• The Feasibility of Using Melanopsis Shells as Radiocarbon Chronometers, Lake Kinneret, Israel

      Lev, Lilach; Boaretto, Elisabetta; Heller, Joseph; Marco, Shmuel; Stein, Mordechai (Department of Geosciences, The University of Arizona, 2007-01-01)
      We investigated the feasibility of using Melanopsis shells as radiocarbon chronometers of paleolakes and springs in the Jordan Valley, Israel. For this purpose, we analyzed the 14C content of aragonite of living Melanopsis shells from different freshwater bodies of the northern Jordan Valley and Lake Kinneret (Sea of Galilee) and compared them to the contemporaneous water values. The Melanopsis shells are in 14C equilibrium with their habitat waters, allowing to specify a particular reservoir age for various water types. We measured ~750 yr for Lake Kinneret, ~2300 yr for northern Jordan, ~4600 yr for springs in the north Kinneret, and ~7200 yr for streams flowing directly from carbonate aquifers. These results were tested and corroborated by analyzing fossil Melanopsis shells of known age, measured on contemporaneous organic matter. We conclude that Melanopsis shells are reliable 14C chronometers and have the potential to be used as paleohydrological tracers.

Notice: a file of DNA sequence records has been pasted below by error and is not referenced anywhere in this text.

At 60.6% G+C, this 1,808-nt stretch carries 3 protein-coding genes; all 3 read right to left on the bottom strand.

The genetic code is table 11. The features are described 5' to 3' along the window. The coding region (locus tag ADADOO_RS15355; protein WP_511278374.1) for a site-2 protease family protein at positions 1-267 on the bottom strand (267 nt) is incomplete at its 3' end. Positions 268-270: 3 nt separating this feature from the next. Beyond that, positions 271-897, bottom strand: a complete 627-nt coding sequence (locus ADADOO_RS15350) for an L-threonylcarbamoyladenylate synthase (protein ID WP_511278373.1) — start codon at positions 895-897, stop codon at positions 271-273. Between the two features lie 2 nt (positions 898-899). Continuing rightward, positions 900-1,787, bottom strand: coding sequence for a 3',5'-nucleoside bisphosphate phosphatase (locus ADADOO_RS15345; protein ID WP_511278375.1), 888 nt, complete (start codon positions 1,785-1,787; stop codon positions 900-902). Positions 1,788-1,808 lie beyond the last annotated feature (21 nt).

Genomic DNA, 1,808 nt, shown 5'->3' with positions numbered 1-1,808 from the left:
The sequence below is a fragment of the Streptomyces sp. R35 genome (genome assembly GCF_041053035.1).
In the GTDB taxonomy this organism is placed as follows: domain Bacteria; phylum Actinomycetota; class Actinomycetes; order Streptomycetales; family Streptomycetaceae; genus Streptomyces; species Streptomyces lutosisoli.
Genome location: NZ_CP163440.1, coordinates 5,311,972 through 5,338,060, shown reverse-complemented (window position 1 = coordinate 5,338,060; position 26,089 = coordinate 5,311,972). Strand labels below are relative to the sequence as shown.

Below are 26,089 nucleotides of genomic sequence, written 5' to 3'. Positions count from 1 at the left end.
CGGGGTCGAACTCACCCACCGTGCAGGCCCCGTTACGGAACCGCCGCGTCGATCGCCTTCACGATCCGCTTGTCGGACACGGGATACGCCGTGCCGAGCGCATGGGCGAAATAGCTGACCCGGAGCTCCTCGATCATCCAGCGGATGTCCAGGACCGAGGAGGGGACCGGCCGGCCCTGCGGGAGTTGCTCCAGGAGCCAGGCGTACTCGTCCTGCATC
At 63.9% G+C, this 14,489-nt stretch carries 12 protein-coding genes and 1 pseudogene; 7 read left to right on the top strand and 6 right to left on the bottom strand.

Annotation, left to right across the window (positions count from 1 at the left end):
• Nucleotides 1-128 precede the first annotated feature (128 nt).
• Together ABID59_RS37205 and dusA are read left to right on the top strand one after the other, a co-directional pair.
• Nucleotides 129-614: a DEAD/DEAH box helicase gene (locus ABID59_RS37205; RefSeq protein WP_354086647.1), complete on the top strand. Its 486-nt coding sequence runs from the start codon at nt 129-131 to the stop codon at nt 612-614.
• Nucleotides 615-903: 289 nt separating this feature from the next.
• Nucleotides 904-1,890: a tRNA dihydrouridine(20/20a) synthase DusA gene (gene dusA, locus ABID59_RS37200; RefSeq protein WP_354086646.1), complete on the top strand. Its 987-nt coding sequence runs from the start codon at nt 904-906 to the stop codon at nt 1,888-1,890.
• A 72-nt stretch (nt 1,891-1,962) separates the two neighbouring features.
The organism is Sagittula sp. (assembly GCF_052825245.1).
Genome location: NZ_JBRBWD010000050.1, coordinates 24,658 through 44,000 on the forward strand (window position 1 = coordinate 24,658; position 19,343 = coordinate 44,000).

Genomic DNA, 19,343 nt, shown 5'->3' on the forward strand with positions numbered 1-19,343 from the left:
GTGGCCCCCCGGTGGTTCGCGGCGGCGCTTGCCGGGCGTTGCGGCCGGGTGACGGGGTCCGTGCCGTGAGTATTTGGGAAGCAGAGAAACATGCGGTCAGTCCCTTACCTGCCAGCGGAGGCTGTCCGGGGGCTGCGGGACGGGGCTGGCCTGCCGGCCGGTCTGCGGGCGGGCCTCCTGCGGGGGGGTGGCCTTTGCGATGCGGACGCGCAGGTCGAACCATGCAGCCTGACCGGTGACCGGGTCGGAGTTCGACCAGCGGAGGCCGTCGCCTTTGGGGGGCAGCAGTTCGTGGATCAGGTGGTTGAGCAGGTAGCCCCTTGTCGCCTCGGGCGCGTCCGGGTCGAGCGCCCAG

• The End of Empire: New Radiocarbon Dates from the Ayacucho Valley, Peru, and Their Implications for the Collapse of the Wari State

      Finucane, Brian Clifton; Valdez, J. Ernesto; Pérez Calderon, Ismael; Vivanco Pomacanchari, Cirilo; Valdez, Lidio M.; O'Connell, Tamsin (Department of Geosciences, The University of Arizona, 2007-01-01)